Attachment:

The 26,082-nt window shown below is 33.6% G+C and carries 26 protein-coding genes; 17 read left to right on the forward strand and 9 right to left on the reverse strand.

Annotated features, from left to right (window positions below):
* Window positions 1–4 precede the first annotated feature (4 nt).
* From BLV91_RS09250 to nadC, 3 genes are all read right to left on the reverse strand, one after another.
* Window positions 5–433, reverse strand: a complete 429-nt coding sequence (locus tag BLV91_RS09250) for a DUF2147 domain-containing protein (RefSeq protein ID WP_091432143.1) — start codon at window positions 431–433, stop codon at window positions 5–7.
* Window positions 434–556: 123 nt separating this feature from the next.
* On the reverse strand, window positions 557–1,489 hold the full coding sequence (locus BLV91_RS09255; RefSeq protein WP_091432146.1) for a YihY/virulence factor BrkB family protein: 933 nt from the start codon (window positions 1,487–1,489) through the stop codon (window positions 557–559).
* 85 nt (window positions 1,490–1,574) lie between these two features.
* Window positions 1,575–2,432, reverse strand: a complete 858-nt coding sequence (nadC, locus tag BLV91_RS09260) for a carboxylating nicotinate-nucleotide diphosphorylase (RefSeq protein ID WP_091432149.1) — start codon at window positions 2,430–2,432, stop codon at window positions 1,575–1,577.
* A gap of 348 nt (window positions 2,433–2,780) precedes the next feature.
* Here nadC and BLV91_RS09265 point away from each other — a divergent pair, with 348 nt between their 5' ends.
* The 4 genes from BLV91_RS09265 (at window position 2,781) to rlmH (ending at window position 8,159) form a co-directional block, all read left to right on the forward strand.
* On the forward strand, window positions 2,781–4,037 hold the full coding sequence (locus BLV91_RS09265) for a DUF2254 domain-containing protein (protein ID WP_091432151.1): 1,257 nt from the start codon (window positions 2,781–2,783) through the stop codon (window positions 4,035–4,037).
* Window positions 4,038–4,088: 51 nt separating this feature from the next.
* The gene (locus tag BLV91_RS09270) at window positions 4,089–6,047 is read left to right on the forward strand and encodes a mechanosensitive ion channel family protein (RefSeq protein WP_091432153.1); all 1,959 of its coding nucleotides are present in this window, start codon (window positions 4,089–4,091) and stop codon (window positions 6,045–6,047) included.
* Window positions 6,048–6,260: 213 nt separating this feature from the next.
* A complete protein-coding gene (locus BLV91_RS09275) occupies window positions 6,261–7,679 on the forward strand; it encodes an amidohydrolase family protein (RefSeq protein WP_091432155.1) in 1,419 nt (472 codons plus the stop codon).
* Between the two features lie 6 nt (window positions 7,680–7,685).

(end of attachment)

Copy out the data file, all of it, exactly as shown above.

The 26,082-nt window shown below is 33.6% G+C and carries 26 protein-coding genes; 17 read left to right on the forward strand and 9 right to left on the reverse strand.

Annotated features, from left to right (window positions below):
* Window positions 1–4 precede the first annotated feature (4 nt).
* From BLV91_RS09250 to nadC, 3 genes are all read right to left on the reverse strand, one after another.
* Window positions 5–433, reverse strand: a complete 429-nt coding sequence (locus tag BLV91_RS09250) for a DUF2147 domain-containing protein (RefSeq protein ID WP_091432143.1) — start codon at window positions 431–433, stop codon at window positions 5–7.
* Window positions 434–556: 123 nt separating this feature from the next.
* On the reverse strand, window positions 557–1,489 hold the full coding sequence (locus BLV91_RS09255; RefSeq protein WP_091432146.1) for a YihY/virulence factor BrkB family protein: 933 nt from the start codon (window positions 1,487–1,489) through the stop codon (window positions 557–559).
* 85 nt (window positions 1,490–1,574) lie between these two features.
* Window positions 1,575–2,432, reverse strand: a complete 858-nt coding sequence (nadC, locus tag BLV91_RS09260) for a carboxylating nicotinate-nucleotide diphosphorylase (RefSeq protein ID WP_091432149.1) — start codon at window positions 2,430–2,432, stop codon at window positions 1,575–1,577.
* A gap of 348 nt (window positions 2,433–2,780) precedes the next feature.
* Here nadC and BLV91_RS09265 point away from each other — a divergent pair, with 348 nt between their 5' ends.
* The 4 genes from BLV91_RS09265 (at window position 2,781) to rlmH (ending at window position 8,159) form a co-directional block, all read left to right on the forward strand.
* On the forward strand, window positions 2,781–4,037 hold the full coding sequence (locus BLV91_RS09265) for a DUF2254 domain-containing protein (protein ID WP_091432151.1): 1,257 nt from the start codon (window positions 2,781–2,783) through the stop codon (window positions 4,035–4,037).
* Window positions 4,038–4,088: 51 nt separating this feature from the next.
* The gene (locus tag BLV91_RS09270) at window positions 4,089–6,047 is read left to right on the forward strand and encodes a mechanosensitive ion channel family protein (RefSeq protein WP_091432153.1); all 1,959 of its coding nucleotides are present in this window, start codon (window positions 4,089–4,091) and stop codon (window positions 6,045–6,047) included.
* Window positions 6,048–6,260: 213 nt separating this feature from the next.
* A complete protein-coding gene (locus BLV91_RS09275) occupies window positions 6,261–7,679 on the forward strand; it encodes an amidohydrolase family protein (RefSeq protein WP_091432155.1) in 1,419 nt (472 codons plus the stop codon).
* Between the two features lie 6 nt (window positions 7,680–7,685).